The Renaissance period which began in the 14th century and spread out to the 16th and 17th century saw divergent ideas concerning mental illness and depression. In Europe, witch hunts, and executions of mentally ill persons was the order of the day. Later on, view changed and people reverted to the beliefs of Hippocrates as regards mentally ill individuals. People reverting to Hippocrates’s beliefs saw witches to be mentally disturbed people who should be medically and humanely treated. During that time, Anatomy of Melancholy was published by Robert Burton, and he described depression to be caused by both social and psychological problems. He recommended that depressed individuals be treated through special diets, exercise, traveling, cleansers, bloodletting, herbal medications, music, and the likes (McIntosh, 120).
In the 18th and 19th century, also known as the Age of Enlightenment, depression was thought to be an inheritable illness, characterized by unchangeable weakness of temperament. Depressed individuals of this time were locked up in lunatic asylums, and abandoned by their families and friends, and this led to poverty and homelessness as regards depressed individuals (Purse).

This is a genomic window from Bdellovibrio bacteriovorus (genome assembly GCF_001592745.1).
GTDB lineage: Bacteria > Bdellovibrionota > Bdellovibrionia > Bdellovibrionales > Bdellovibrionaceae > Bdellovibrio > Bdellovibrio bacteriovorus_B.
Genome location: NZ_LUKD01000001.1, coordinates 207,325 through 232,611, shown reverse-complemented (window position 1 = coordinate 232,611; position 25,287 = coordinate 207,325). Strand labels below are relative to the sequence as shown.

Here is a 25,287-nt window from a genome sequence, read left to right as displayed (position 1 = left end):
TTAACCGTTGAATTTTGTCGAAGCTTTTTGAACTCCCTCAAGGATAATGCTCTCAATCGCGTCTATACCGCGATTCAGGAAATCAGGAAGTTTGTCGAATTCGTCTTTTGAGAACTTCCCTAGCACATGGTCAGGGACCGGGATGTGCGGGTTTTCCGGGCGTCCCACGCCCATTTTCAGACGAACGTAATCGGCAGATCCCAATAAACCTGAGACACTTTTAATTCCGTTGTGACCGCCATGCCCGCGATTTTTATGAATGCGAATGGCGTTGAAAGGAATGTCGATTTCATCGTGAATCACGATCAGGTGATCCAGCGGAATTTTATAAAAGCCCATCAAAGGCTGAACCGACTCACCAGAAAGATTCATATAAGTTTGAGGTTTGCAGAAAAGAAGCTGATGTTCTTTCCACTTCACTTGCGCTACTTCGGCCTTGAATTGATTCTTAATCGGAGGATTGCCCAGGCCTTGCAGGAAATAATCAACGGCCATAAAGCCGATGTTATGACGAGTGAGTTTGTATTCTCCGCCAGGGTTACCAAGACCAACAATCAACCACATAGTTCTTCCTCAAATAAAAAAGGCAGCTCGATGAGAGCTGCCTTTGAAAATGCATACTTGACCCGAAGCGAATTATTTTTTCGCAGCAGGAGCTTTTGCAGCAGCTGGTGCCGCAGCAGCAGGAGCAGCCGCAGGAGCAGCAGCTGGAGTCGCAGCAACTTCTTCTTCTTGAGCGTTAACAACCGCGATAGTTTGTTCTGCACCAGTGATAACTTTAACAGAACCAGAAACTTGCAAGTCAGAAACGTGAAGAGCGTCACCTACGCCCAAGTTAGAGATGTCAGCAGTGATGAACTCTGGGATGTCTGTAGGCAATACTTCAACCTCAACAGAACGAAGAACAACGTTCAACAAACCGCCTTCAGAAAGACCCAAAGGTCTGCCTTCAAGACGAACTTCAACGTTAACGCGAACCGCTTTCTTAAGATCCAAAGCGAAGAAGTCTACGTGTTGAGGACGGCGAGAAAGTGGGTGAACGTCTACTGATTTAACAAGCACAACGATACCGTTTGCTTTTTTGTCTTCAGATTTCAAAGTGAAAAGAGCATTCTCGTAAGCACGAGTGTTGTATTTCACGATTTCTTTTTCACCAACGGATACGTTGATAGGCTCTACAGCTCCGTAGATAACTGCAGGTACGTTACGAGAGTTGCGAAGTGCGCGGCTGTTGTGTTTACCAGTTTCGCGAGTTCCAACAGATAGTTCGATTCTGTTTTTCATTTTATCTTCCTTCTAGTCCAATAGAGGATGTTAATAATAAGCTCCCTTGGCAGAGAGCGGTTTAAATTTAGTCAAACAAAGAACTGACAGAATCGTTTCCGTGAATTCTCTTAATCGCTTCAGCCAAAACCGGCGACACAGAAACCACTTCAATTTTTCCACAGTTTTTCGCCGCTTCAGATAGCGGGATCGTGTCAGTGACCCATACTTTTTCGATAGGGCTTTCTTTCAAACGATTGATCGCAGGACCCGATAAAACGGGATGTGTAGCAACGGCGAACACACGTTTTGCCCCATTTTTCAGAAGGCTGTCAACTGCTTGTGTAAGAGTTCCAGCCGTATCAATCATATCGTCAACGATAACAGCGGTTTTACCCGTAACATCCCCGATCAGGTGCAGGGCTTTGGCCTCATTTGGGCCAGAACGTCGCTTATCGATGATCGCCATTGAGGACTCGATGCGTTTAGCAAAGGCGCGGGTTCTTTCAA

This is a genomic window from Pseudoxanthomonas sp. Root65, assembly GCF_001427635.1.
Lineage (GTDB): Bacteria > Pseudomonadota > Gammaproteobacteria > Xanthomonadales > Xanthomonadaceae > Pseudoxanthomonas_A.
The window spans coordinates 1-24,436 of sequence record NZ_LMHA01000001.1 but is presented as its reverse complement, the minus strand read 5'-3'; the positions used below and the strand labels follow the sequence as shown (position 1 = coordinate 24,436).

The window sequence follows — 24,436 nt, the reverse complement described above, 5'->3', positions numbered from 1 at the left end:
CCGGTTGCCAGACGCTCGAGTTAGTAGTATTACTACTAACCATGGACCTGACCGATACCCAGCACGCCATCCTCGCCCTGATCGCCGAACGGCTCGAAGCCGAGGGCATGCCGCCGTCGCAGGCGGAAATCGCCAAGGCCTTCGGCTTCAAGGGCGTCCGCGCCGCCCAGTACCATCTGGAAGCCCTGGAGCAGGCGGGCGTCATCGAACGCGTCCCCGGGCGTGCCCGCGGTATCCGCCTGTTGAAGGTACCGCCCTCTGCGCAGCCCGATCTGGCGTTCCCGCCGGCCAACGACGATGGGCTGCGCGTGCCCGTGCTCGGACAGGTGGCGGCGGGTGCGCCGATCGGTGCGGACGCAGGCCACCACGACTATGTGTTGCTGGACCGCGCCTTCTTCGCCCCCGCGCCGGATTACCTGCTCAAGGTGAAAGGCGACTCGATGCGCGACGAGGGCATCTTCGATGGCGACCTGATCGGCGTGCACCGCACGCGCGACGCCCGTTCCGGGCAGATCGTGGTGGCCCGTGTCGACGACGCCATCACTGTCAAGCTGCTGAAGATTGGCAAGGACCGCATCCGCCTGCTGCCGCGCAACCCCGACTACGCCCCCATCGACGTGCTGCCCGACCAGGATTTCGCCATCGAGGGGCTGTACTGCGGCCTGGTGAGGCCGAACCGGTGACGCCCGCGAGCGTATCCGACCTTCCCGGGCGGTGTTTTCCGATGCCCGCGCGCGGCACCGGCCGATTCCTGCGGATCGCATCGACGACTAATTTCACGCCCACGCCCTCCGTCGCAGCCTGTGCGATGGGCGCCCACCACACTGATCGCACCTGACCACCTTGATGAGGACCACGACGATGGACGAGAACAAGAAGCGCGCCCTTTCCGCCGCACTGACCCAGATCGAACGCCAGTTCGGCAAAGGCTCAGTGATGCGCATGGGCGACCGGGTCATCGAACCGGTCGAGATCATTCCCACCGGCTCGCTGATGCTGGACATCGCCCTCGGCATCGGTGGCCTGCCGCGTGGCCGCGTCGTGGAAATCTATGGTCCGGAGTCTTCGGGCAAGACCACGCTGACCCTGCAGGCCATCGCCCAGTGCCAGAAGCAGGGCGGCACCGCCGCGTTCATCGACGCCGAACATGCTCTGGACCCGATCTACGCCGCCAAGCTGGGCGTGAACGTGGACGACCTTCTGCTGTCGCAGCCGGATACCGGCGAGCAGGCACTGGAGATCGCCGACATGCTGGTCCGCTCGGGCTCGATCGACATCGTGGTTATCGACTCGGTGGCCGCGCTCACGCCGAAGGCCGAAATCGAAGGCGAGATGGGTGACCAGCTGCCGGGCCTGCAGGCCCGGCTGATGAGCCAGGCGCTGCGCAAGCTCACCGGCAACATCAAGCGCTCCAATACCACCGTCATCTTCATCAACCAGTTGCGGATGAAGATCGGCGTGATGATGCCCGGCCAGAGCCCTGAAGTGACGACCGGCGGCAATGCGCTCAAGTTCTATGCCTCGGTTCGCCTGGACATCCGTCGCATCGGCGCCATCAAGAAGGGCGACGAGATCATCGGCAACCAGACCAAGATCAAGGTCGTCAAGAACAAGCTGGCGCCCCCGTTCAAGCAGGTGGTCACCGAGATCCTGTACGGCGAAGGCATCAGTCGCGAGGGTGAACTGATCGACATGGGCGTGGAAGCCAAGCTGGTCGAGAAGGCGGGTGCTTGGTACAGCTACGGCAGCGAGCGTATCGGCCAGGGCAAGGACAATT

At the latter days of the Age of Enlightenment, there were physicians who thought aggression to be the cause of depression. These physicians advised that patients be treated through exercise, medicine, proper diet, and counseling by friends and or a doctor. Other physicians in this age thought that depression was caused by internal conflicts within a person and others that depression was caused by physical aspects. Other treatments especially in the 19th century included water immersion, electroshock therapy and horseback riding among others. (McIntosh, 135)
In 1895, a defining moment came because depression was distinguished from schizophrenia by a German Psychiatrist called Emil Kraepelin. Psychoanalysis was at this time the popular treatment for depression. Freud was the advocate for this treatment, and he believed depression to be caused by a person’s unconscious anger over loss of weakened ego. These treatments didn’t really work for persons who were severely depressed and in the 20th century, lobotomy was popularly used to treat depression. Lobotomies often didn’t work, and they resulted in adverse effects such as comas and even death. Electroconvulsive therapy, which was a treatment for schizophrenics, was also tried out on depressed people (Purse).
In the 1950s and 1960s, medical practitioners classified and divided depression into subtypes which were based on what caused the disorder. There were subtypes such as endogenous depression which is thought to be caused by genetics or other physical problems. There was also neurotic depression which was caused by changes in one’s environment, such as the death of a loved one. In this time, treatments for depression were looked for. Medications such as isoniazid were used in treatment (Ries, 105). During this time, theories in psychology were used as approaches to psychotherapy. Theories such as behaviorism, cognitive, humanistic thera...